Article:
Potata : fairy flower
Top Critic Average
If these minor technical blips are ironed out, we have no qualms in recommending Potata: Fairy Flower. It’s an odd name for a game, to be sure, but if you’re a fan of puzzle platformers and enjoy the magical fantasy tone on display here, you’ll have a great time over the course of its 10-hour runtime, and we’re more than looking forward to seeing an eventual sequel.
Far for being innovative in its form, Potata: Fairy Flower is still a charming title, thanks to its colorful universe and brazen protagonist. Quite short, the game presents some very few challenging puzzles but for the most part, it's an accessible experience.
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While it may not be critically riveting, Potato: Fairy Flower is a game that is simply meant to be played and enjoyed. There is some storytelling, some sense of adventure, some pattern learning and an adversary to overcome. There are also some areas where it could use some polishing, but taken for what it is, this is a fun game.
The platforming is dull, the puzzles are insultingly simple or totally unexplained and the game lacks enough character to be memorable or stand on its own. Unless you're really desperate, I would suggest you look elsewhere.
If you love cute 2D platformers and have a soft spot for inventory-based puzzles then Potata: Fairy Flower is a must-play indie title.
This whimsical, family-friendly title manages to join two unlikely game genres together quite well. The genres being platformer and puzzler. Neither of these areas is exceedingly challenging but just difficult enough to make you feel good about yourself once you get to the next save point. While the story is not a gripping tale of suspense the platforming moments will have you feeling some Super Mario nostalgia.
Potata: Fairy Flower isn’t a bad game, not by any means. It’s just simply nothing remarkable in any way. You’ve seen this story before in other games, only told better.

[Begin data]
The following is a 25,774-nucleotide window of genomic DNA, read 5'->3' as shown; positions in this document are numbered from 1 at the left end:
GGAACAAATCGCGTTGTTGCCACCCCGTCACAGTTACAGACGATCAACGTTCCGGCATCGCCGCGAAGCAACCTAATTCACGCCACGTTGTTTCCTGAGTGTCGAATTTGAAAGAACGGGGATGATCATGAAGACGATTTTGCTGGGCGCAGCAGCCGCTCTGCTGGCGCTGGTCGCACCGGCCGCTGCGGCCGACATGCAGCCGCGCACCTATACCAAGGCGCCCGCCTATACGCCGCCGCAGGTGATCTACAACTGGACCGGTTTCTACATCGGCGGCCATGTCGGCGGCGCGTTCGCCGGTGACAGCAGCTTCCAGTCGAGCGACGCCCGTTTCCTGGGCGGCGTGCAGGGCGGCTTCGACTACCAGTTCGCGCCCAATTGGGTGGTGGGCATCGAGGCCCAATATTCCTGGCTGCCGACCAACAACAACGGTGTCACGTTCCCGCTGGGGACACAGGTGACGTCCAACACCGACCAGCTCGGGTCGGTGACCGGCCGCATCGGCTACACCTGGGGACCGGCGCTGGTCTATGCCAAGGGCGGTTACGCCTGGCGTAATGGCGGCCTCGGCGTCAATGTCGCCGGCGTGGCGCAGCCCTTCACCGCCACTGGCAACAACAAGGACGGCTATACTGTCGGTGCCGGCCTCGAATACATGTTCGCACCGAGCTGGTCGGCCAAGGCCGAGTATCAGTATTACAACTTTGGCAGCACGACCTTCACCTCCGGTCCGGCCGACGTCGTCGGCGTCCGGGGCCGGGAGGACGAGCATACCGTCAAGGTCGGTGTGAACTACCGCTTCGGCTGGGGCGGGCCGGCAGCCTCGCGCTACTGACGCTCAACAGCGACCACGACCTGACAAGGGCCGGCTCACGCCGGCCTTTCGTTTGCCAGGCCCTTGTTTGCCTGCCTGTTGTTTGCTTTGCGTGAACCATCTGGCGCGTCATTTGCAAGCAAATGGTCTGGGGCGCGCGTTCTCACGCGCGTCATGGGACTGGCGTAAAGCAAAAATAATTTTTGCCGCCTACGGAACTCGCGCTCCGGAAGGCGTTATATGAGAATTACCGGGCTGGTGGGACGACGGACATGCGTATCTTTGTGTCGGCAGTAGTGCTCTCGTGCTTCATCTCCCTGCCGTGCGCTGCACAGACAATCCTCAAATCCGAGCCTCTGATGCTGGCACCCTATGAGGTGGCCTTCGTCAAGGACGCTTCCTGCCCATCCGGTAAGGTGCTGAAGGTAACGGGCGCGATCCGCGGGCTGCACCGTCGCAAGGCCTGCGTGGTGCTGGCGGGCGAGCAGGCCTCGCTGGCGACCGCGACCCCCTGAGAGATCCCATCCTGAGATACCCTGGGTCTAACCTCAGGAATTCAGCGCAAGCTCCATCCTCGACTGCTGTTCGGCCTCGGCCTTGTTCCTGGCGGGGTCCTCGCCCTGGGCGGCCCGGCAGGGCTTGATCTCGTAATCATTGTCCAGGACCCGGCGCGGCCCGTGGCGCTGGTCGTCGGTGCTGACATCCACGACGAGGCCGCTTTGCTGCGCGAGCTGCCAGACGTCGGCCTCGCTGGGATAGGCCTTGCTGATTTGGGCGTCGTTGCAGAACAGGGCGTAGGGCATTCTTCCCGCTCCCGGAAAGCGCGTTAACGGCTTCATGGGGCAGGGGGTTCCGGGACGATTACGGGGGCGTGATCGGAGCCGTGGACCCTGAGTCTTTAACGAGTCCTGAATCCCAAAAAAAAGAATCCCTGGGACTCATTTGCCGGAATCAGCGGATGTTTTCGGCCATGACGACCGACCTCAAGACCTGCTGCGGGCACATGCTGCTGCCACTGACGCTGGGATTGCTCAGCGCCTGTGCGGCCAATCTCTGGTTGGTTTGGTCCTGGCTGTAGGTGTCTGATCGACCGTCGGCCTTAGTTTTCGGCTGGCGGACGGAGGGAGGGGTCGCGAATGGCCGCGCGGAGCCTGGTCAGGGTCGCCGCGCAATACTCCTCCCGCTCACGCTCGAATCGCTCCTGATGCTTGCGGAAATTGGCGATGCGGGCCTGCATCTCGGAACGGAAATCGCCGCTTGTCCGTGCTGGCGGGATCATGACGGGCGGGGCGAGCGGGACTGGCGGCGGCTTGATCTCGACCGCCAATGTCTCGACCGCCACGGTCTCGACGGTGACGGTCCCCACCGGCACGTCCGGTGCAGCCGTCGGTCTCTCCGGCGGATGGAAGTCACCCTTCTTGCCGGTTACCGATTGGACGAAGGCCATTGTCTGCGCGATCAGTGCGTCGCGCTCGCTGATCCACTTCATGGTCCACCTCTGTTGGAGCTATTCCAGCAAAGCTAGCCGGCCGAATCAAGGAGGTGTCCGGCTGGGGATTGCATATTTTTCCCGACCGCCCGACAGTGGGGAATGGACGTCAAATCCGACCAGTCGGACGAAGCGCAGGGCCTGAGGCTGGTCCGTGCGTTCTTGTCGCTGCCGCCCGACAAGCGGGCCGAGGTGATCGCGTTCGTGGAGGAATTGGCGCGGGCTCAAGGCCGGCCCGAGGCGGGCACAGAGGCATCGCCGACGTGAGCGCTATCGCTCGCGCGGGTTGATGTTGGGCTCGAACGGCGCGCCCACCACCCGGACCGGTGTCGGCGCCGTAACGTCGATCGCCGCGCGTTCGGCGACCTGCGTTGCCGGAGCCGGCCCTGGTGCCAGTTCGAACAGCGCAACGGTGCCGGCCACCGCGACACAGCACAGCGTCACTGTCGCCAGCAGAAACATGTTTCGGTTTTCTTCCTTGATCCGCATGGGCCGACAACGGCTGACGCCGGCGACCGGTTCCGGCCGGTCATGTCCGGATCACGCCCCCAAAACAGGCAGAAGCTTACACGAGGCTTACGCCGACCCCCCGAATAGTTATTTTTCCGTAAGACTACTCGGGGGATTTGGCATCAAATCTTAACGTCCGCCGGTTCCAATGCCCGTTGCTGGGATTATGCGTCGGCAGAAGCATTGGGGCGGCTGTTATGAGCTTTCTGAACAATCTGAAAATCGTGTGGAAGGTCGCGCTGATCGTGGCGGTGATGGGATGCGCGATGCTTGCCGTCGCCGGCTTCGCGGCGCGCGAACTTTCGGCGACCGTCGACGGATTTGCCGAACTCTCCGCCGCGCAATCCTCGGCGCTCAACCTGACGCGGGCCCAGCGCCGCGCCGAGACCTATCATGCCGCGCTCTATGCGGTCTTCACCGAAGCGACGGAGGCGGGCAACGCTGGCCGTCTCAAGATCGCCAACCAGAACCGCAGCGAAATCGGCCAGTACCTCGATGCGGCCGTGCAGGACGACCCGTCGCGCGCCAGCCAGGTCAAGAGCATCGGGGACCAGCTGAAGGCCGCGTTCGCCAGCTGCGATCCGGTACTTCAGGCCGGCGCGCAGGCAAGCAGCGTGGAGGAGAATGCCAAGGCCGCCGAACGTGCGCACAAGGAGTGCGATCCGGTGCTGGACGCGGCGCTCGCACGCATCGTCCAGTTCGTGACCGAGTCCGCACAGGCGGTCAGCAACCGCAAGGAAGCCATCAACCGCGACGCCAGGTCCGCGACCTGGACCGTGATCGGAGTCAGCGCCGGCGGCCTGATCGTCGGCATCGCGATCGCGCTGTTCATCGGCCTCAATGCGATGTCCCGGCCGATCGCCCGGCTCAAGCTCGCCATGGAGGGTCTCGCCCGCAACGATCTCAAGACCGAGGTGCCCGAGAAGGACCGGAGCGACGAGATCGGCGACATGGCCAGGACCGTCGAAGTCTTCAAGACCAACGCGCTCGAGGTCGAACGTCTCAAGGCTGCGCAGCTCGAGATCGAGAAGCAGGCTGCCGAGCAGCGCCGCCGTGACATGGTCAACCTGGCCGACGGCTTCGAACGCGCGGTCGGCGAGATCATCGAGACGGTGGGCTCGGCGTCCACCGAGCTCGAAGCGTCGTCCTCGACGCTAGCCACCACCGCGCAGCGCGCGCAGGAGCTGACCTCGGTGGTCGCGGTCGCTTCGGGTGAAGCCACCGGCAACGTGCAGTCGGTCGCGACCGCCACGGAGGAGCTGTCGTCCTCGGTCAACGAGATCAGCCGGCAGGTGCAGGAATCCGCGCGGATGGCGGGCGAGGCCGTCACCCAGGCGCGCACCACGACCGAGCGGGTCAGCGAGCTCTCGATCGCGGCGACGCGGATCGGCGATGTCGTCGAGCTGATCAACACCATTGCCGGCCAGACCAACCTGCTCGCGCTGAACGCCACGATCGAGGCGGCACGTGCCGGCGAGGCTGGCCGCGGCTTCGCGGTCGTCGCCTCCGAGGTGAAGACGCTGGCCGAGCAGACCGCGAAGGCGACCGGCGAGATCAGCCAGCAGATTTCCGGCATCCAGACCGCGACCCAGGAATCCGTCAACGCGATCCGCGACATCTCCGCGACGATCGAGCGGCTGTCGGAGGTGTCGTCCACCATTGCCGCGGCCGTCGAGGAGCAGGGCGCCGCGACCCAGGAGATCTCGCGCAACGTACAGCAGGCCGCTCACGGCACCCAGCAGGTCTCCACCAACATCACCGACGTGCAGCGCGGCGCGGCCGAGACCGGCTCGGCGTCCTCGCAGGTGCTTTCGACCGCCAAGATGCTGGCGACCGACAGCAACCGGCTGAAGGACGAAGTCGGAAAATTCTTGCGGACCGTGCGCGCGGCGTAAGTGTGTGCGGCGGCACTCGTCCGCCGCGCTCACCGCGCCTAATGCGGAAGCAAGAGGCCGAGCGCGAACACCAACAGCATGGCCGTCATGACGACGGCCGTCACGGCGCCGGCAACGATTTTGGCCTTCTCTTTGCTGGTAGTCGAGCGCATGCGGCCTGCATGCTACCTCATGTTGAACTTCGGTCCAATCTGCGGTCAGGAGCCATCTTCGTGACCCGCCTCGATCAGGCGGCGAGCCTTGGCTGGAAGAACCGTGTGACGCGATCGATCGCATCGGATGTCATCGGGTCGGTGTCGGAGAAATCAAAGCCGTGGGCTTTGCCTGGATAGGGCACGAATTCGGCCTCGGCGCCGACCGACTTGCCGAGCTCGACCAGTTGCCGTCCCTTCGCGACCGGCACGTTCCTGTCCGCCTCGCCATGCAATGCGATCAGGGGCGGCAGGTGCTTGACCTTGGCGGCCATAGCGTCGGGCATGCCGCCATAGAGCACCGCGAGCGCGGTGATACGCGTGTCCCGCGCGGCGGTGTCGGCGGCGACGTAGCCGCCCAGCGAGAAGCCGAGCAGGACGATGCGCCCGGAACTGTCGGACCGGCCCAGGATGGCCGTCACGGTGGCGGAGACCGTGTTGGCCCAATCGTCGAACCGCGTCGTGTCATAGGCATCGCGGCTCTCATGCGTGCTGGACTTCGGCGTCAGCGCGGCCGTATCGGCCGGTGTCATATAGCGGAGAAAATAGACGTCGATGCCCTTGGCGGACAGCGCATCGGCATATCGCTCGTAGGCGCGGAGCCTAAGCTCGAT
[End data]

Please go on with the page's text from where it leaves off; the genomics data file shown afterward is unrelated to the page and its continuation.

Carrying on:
When Potata: Fairy Flower is doing what it does best – tense platforming among open, branching levels loaded with danger – it’s excellent. Sure, it can be punishing at times but it has been quite some time since a game made my palms as sweaty as this game did at times. For that, it has to be commended. It’s a shame these moments are offset by meandering, sometimes nonsensical quests coupled with reams of text to read, some of which are confusing, and puzzles which grind the game to a halt. As a melting pot of ideas, a few too many counter-intuitive mechanics rose to the top in Potata: Fairy Flower which wow’s you with its visuals one moment then puts you to sleep with an unnecessary and cumbersome conversation the next.
Potata is not a long game. An experienced gamer will clock through this casual adventure in under four hours easily. But it’s a fun adventure and there are multiple endings to discover. However, the game felt over just a little too soon for me and it just sort of ends without any major event. While I enjoyed the ride I would not say no to more content like extra difficulty modes or more challenges. There are some alternative dialogue options to discover when you chat to characters but there’s not a lot of reason to revisit. An easy casual game to recommend for a Sunday afternoon session sitting in the garage with the door open and a cold drink (I don’t have a garden so this was my only option.) This is a lovely stress free game to enjoy on the TV or on the go. Good graphics, music and solid controls. It’s all very safe but just feels it could do with a bit more content.